Fishermen in no rush to sail to tuna grounds

Eric McCarthy
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ALBERTON -- Members of the P.E.I. commercial tuna fleet have been skunked so far in their 2014 season which opened July 30.

That’s no cause for concern, though, as only two members of the 359 member fleet have actually hailed out to go fishing.

As a fisheries conservation and management porocedure, participants must register with a monitoring company and hail out before going fishing. They must hail-in before returning to port with a fish and so far the two monitoring companies in P.E.I. have no fish to report.

The fleet has a 125-tonne quota, not counting the 10-tonne allotment for the charter boats, which is very similar to last year.

Fishermen are allowed one tag per vessel for the first phase of the fishery which goes until September 30. If there is any quota remaining, interested fishermen will participate in a draw for a chance to exercise a second tag in October.

Doug Fraser, a member of the P.E.I. Tuna Advisory Committee, said the majority of the fleet generally waits until later in the season to exercise their tag when the fish are bigger, but he admitted a fish caught at this time of the year when supply is lighter can fetch a price as good as or better than a larger fish. “It depends on the market,” he said.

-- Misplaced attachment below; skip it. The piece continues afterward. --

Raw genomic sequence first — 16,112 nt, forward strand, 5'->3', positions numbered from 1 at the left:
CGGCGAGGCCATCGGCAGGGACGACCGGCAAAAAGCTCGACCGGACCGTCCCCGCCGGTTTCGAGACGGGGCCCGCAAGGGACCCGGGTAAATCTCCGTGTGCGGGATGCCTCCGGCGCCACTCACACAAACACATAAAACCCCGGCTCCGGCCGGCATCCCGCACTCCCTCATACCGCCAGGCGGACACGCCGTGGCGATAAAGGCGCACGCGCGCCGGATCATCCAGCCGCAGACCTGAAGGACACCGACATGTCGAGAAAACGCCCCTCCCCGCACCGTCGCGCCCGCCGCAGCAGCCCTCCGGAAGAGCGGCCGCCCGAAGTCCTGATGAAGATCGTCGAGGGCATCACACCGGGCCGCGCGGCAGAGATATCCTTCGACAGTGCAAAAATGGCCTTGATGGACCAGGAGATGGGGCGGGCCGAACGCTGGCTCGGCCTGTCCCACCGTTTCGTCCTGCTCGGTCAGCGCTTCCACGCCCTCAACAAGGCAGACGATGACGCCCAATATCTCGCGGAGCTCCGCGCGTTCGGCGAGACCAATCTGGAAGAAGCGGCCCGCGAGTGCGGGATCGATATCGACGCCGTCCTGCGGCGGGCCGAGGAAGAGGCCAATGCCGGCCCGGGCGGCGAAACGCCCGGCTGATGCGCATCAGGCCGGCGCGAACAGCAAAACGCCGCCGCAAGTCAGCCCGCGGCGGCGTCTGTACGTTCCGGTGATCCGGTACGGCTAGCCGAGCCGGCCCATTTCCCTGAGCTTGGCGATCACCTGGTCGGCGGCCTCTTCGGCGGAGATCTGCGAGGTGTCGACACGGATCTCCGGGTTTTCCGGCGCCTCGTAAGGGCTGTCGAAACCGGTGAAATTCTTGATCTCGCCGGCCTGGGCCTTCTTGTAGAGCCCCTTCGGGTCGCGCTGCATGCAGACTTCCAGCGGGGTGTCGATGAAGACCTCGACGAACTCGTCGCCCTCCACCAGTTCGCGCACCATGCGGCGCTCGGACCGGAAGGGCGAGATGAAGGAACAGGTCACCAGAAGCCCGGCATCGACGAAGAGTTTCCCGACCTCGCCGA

One change in conditions this year allows two fishermen to partner up and fish their two tags from one boat. Both captains must be onboard the vessel, and the Once a partnership is created, it cannot be reversed until after the initial season closes on September 30. Both captains would have to be aboard once a vessel hails out.

A Department of Fisheries and Oceans official said DFO proposed the partnership idea to the advisory committee as a way to make the fishery more viable and the advisory committee endorsed the proposal.

Organizations: Department of Fisheries and Oceans, P.E.I. Tuna Advisory Committee

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